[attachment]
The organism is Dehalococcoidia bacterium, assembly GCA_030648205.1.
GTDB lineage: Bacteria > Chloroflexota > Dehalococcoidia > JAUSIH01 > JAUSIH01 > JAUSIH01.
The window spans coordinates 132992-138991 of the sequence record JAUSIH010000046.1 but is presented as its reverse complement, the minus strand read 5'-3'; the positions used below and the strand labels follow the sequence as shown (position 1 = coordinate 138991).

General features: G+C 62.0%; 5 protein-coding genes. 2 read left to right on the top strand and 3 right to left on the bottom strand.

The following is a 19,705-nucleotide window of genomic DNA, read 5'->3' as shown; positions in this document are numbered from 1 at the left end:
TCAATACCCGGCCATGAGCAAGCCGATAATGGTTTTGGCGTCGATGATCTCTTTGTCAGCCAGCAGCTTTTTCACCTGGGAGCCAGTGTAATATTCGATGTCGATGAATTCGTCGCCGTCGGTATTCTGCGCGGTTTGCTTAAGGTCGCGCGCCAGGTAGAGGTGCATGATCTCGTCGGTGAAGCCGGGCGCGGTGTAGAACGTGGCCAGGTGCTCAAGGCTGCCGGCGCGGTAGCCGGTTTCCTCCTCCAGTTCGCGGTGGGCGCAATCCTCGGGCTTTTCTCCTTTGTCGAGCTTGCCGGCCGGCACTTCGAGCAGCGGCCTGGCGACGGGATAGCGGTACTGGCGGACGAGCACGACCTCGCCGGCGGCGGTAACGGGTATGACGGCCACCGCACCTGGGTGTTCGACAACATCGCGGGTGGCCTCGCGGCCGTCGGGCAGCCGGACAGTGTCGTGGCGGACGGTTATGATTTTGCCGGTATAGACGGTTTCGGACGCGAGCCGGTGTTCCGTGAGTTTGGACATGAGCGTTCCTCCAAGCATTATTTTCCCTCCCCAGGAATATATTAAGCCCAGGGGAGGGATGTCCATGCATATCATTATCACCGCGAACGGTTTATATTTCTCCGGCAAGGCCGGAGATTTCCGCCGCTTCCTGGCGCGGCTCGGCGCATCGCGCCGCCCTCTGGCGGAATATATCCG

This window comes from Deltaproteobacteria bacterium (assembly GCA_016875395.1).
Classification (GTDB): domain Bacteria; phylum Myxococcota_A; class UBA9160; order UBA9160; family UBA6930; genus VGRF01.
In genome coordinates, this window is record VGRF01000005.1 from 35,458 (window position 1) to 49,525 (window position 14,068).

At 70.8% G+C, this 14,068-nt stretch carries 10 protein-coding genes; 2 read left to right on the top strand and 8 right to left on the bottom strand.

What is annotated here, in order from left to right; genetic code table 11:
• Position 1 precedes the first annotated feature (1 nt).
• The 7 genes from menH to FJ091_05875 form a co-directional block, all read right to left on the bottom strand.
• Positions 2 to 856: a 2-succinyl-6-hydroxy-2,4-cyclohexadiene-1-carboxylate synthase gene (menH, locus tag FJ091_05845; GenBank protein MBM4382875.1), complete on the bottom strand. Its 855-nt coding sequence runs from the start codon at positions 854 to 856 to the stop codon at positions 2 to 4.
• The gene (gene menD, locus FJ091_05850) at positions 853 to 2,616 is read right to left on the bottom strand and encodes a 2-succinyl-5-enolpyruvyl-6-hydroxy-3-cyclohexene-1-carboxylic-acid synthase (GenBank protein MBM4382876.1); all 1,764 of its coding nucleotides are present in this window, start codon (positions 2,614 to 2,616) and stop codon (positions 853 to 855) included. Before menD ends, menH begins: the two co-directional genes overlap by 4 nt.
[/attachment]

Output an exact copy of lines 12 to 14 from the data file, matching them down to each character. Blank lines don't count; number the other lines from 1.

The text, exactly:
• Position 1 precedes the first annotated feature (1 nt).
• The 7 genes from menH to FJ091_05875 form a co-directional block, all read right to left on the bottom strand.
• Positions 2 to 856: a 2-succinyl-6-hydroxy-2,4-cyclohexadiene-1-carboxylate synthase gene (menH, locus tag FJ091_05845; GenBank protein MBM4382875.1), complete on the bottom strand. Its 855-nt coding sequence runs from the start codon at positions 854 to 856 to the stop codon at positions 2 to 4.